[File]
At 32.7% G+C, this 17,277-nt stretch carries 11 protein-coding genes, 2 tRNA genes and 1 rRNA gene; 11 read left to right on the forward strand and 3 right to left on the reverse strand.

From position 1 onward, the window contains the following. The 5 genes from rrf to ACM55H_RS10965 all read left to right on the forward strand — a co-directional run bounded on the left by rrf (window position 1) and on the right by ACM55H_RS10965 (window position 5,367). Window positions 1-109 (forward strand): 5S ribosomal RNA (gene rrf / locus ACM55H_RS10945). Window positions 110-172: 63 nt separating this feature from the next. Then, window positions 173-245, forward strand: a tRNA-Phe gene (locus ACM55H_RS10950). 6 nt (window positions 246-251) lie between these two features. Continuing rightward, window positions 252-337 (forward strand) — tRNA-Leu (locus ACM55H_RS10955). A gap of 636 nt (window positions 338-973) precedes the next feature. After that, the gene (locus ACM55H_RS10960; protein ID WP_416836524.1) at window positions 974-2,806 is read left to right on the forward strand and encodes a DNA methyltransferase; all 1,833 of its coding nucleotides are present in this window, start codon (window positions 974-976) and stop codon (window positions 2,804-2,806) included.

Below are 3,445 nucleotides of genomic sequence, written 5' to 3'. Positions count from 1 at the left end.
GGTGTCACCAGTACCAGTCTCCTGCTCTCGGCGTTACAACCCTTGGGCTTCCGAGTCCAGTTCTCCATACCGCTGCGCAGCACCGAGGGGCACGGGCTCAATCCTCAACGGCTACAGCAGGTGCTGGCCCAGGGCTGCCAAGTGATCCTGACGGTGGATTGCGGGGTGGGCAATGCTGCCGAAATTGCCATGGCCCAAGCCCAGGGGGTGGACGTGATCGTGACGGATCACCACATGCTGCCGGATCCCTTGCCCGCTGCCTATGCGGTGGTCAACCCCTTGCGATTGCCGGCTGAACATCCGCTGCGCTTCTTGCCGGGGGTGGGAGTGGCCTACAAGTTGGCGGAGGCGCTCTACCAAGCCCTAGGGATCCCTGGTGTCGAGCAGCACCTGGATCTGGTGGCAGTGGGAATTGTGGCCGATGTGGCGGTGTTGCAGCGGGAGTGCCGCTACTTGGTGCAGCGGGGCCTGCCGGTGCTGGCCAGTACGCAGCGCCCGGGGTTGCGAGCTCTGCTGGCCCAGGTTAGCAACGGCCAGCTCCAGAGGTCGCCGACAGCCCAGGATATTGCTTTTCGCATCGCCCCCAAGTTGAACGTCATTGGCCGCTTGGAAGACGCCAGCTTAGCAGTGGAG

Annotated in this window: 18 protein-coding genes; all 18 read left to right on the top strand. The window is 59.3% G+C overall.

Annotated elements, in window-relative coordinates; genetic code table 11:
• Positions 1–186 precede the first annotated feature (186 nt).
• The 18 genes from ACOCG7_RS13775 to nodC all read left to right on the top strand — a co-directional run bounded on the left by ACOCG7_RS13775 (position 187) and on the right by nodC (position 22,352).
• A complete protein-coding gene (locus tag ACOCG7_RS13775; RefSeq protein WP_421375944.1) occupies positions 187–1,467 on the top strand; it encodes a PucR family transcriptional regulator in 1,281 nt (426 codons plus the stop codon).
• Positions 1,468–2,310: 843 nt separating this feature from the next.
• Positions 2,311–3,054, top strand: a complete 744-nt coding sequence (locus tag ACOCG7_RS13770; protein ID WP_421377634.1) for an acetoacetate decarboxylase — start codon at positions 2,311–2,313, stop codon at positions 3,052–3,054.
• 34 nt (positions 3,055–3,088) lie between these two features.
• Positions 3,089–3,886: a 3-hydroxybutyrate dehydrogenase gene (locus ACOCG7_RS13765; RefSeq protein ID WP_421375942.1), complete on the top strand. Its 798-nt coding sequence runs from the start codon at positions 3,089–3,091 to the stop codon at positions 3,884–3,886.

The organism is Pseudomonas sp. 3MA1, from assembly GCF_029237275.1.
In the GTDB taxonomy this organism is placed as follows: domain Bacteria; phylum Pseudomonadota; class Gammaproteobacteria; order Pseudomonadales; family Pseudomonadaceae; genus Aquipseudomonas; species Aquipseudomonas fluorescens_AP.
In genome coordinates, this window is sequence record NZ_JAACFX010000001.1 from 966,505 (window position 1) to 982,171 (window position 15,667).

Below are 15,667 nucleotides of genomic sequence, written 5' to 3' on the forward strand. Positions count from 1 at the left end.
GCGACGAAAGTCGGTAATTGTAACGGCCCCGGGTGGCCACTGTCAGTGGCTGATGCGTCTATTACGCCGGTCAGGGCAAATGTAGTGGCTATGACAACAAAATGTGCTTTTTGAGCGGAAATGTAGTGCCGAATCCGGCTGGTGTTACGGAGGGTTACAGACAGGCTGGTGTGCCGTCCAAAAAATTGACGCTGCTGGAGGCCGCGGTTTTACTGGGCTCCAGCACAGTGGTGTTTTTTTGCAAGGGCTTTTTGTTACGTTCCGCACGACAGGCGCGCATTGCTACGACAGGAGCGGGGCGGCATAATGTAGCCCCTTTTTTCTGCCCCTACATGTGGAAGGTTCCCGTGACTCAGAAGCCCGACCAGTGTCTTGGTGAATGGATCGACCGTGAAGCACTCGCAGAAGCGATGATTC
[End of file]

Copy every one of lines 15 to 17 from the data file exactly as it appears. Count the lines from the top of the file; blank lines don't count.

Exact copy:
In the GTDB taxonomy this organism is placed as follows: domain Bacteria; phylum Pseudomonadota; class Gammaproteobacteria; order Pseudomonadales; family Pseudomonadaceae; genus Aquipseudomonas; species Aquipseudomonas fluorescens_AP.
In genome coordinates, this window is sequence record NZ_JAACFX010000001.1 from 966,505 (window position 1) to 982,171 (window position 15,667).

Below are 15,667 nucleotides of genomic sequence, written 5' to 3' on the forward strand. Positions count from 1 at the left end.